Polly Toynbee

Polly Toynbee
Science & Morality

Reproduced from the RT Logo

Professor Robert Winston is a master of the universe (and also a master of television, making deep science comprehensible). He is about as close as it gets to being a modern creator. A fertility pioneer, he has created thousands of babies who would never exist without him. He starts this final programme in his Superhuman series (Sunday BBC 1) cradling a baby he first met before he could see him, as an embryo in a petrie dish, far too small to be seen by the naked eye. This week he takes us to the boundaries of his knowledge. How far can he and other scientists take us? How far should they take us?

It's curious that just as human life in the rich west gets safer and better,we seem to have become unreasonably fearful.

Here is the critical boundary: at present they can create embryos in dishes and check whether they have a fatal gene, such as cystic fibrosis, to help parents, such as two in this film who have already suffered the heartbreak of watching a child die of this disease, make sure that their next children are free of it. This is relatively uncontroversial, except among those against abortion. Few would think the avoidance of such human misery anything other than a great advance in science. But it raises questions about what other changes parents might like to see in their newly conceived embryo. A couple recently were refused permission to choose to have a girl, to replace a little girl who had died, when they already had three boys. In Britain the supervising authority scrupulously monitors each step along this path to avoid "designer" babies, only allowing gene selection to avoid mortal illness.

But here is the really difficult problem. Prof Winston travels to Sardinia, a Mediterranean island plagued by a gene that causes a dreadful disease - beta thalassaemia. It prevents sufferers from forming normal red blood cells. Even with multiple blood transfusions, they have a short and unhappy life expectancy. It affects a frightening one in eight babies conceived. Although this is a Catholic country, many couples now choose to have a test on their unborn child and to abort those with the deadly gene, causing them great trauma, made even worse by their religious beliefs.

There is now a possible way of wiping this disease out for ever, and relieving people in populations where it is prevalent from much despair .But it would involve a radical new form of genetic engineering. Instead of waiting for a child to be conceived, at birth the whole male population could have their testes injected with healthy gene that would then go on for ever to produce health disease-free sperm. End of problem? No, this is where an alarming new boundary is crossed.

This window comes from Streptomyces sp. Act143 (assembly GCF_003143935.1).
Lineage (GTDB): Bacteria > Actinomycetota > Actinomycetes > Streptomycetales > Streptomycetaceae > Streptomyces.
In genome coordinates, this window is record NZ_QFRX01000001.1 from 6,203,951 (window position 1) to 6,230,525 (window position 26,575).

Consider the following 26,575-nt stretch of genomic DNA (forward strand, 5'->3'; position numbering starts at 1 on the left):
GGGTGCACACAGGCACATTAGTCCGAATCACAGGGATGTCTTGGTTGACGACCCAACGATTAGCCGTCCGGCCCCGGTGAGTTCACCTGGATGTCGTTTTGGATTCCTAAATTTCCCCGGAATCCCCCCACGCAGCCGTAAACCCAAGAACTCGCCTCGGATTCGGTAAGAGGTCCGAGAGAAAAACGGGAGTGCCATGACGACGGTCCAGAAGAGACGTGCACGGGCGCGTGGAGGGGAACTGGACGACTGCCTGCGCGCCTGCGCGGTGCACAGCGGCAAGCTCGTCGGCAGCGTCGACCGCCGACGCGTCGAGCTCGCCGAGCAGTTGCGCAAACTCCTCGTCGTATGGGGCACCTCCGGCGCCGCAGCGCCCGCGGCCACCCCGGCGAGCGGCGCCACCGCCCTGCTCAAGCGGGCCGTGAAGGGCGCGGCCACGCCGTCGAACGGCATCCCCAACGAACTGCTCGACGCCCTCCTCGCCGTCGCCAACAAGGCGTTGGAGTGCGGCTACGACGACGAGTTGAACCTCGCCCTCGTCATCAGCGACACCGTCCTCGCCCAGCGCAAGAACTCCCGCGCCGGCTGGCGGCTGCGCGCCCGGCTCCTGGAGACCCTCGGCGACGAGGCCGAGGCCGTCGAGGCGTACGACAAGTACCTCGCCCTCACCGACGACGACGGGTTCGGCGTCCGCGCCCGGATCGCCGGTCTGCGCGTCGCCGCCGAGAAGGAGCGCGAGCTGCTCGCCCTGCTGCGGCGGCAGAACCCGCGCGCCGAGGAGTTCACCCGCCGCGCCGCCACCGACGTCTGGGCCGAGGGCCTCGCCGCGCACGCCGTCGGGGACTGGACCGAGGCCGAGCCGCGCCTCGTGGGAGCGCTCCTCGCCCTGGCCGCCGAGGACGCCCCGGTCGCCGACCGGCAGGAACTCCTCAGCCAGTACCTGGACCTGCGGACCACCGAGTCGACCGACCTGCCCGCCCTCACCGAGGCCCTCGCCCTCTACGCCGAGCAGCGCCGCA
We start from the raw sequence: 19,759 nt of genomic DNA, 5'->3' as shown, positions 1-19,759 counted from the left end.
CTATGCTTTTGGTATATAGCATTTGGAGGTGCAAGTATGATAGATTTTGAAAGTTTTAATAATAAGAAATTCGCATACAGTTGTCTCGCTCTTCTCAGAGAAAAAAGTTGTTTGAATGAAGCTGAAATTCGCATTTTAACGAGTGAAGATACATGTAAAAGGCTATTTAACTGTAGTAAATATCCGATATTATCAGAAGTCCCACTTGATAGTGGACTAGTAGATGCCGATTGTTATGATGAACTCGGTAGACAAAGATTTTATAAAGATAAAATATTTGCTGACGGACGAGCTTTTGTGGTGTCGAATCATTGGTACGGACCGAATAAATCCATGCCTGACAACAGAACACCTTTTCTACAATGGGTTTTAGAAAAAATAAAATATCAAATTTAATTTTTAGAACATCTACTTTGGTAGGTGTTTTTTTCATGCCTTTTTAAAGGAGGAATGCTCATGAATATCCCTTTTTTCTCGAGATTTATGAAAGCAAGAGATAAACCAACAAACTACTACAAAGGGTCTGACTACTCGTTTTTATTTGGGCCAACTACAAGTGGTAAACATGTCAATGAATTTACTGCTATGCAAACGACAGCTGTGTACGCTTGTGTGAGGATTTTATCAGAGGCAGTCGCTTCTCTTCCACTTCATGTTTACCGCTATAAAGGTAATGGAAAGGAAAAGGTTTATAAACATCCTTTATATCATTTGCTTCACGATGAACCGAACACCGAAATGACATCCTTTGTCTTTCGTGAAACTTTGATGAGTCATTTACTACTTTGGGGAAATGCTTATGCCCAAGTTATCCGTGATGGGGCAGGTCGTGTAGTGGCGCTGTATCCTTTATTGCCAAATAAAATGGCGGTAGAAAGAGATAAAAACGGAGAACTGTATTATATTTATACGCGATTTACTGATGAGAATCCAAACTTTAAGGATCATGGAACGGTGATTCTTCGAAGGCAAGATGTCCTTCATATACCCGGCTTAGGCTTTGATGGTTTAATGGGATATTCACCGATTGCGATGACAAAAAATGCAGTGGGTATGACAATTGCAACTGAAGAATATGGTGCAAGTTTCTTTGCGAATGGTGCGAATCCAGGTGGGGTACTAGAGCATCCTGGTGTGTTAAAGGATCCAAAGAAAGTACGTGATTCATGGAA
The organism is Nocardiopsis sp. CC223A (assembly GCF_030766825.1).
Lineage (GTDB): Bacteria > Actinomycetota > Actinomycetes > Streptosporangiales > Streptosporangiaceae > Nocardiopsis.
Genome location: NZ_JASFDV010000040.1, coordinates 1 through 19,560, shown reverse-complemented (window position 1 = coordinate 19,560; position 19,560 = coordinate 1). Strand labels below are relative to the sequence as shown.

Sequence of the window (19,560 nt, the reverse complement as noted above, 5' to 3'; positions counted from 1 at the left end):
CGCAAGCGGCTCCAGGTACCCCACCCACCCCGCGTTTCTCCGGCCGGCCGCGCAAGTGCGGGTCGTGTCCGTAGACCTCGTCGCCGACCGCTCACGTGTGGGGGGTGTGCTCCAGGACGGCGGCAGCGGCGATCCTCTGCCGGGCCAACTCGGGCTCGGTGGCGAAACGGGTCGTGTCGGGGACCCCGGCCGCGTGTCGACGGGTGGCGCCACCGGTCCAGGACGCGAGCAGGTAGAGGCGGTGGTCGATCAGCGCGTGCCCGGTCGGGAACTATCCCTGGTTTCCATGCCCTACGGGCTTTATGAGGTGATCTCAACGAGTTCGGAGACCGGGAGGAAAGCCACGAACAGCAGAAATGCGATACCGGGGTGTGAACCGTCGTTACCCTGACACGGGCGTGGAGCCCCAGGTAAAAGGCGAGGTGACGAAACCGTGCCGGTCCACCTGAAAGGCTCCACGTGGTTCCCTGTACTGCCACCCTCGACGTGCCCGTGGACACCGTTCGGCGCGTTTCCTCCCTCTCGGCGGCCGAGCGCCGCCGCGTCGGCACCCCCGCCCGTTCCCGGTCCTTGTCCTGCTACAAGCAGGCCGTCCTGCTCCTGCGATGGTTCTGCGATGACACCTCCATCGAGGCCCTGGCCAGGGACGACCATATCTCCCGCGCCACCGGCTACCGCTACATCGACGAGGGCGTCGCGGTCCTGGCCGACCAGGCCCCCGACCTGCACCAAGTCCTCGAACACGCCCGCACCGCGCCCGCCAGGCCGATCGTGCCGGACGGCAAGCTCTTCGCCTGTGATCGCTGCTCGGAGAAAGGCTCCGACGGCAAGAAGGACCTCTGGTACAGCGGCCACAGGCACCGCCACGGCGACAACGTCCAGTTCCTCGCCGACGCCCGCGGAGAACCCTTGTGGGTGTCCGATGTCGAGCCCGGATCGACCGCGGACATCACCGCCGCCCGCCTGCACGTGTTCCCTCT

It would change the genes of those children, and their children, permanently, with no possibility of reversing this change. It's one thing to tamper with the genes of one child in the hope of creating a s disease-free infant, quite another to alter the genetic code permanently. Winston points out that humans are the product of millions of years evolution. Do we know enough? What might the gene do that we don't yet know? The results of altering it might not emerge for generations and maybe unpredictably frightful and irreversible.

Winston is an optimist. He has seen the good science has done for families in his own lifetime, the diseases avoided, the healthier children born. But there are many who are wary of stepping into unknown territory, however good the immediate results seem to be. With the terrible tale of BSE fresh in British minds, people are not inclined to trust scientists, nor policy-makers. Had we known about what seemed like a small risk, we might have chosen not to eat beef, to have ordered farmers to destroy their herds and certainly to forbid them from using animal carcasses in feed for cattle. Tough on farmers, but for the rest of us, a small sacrifice. This is different. Here is a chance of a great good, where one in eight children are born with a horrible disease, and all couples in these areas live with the terrible threat of it hanging over them. For them a small but unknowable risk of what might be a disaster at some later date may seem worth taking.

We are not good at thinking about risks. Winston as a scientist is trying to remind us to balance the good with the fear. It's a curious phenomenon that just as human life in the rich west gets safer and has better, living longer and healthier lives, we seem to have become unreasonably fearful. We are encouraged by a hungry press to get hysterically angry and frightened of remote dangers, blaming science, without appreciating how safe we are off compared to any other generation. No doubt we are right to examine mobile phones, electricity pylons, GM vegetables or chemicals in foods. But we are not much good at setting these possible risks in any kind of context. And we are very bad at celebrating of the great good fortune science has brought us in it the past century. When Winston started out on his fertility work, there was much hysteria about "test-tube babies", but it's now an everyday part of medicine - and that has been progress.





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Email:Radio Times  18 - 24 November 2000 File Info: Created 15/11/2000 Updated 5/4/2001 Page Address: http://www.fortunecity.com/emachines/e11/86/toynbee11.html